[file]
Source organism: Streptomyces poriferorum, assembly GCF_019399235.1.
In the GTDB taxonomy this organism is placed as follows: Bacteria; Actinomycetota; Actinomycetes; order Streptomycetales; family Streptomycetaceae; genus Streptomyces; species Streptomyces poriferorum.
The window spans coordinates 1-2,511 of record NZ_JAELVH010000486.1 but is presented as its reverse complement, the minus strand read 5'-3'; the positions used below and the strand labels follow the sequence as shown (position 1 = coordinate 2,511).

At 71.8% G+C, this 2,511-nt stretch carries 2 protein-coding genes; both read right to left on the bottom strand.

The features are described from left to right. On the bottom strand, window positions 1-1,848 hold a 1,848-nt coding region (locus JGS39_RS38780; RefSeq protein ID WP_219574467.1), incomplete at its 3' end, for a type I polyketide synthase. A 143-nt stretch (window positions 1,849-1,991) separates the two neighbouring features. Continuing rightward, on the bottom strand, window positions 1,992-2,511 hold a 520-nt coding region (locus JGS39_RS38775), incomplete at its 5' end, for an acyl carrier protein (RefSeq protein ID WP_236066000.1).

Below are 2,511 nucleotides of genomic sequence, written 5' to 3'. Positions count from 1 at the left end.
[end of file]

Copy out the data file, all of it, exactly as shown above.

Source organism: Streptomyces poriferorum, assembly GCF_019399235.1.
In the GTDB taxonomy this organism is placed as follows: Bacteria; Actinomycetota; Actinomycetes; order Streptomycetales; family Streptomycetaceae; genus Streptomyces; species Streptomyces poriferorum.
The window spans coordinates 1-2,511 of record NZ_JAELVH010000486.1 but is presented as its reverse complement, the minus strand read 5'-3'; the positions used below and the strand labels follow the sequence as shown (position 1 = coordinate 2,511).

At 71.8% G+C, this 2,511-nt stretch carries 2 protein-coding genes; both read right to left on the bottom strand.

The features are described from left to right. On the bottom strand, window positions 1-1,848 hold a 1,848-nt coding region (locus JGS39_RS38780; RefSeq protein ID WP_219574467.1), incomplete at its 3' end, for a type I polyketide synthase. A 143-nt stretch (window positions 1,849-1,991) separates the two neighbouring features. Continuing rightward, on the bottom strand, window positions 1,992-2,511 hold a 520-nt coding region (locus JGS39_RS38775), incomplete at its 5' end, for an acyl carrier protein (RefSeq protein ID WP_236066000.1).

Below are 2,511 nucleotides of genomic sequence, written 5' to 3'. Positions count from 1 at the left end.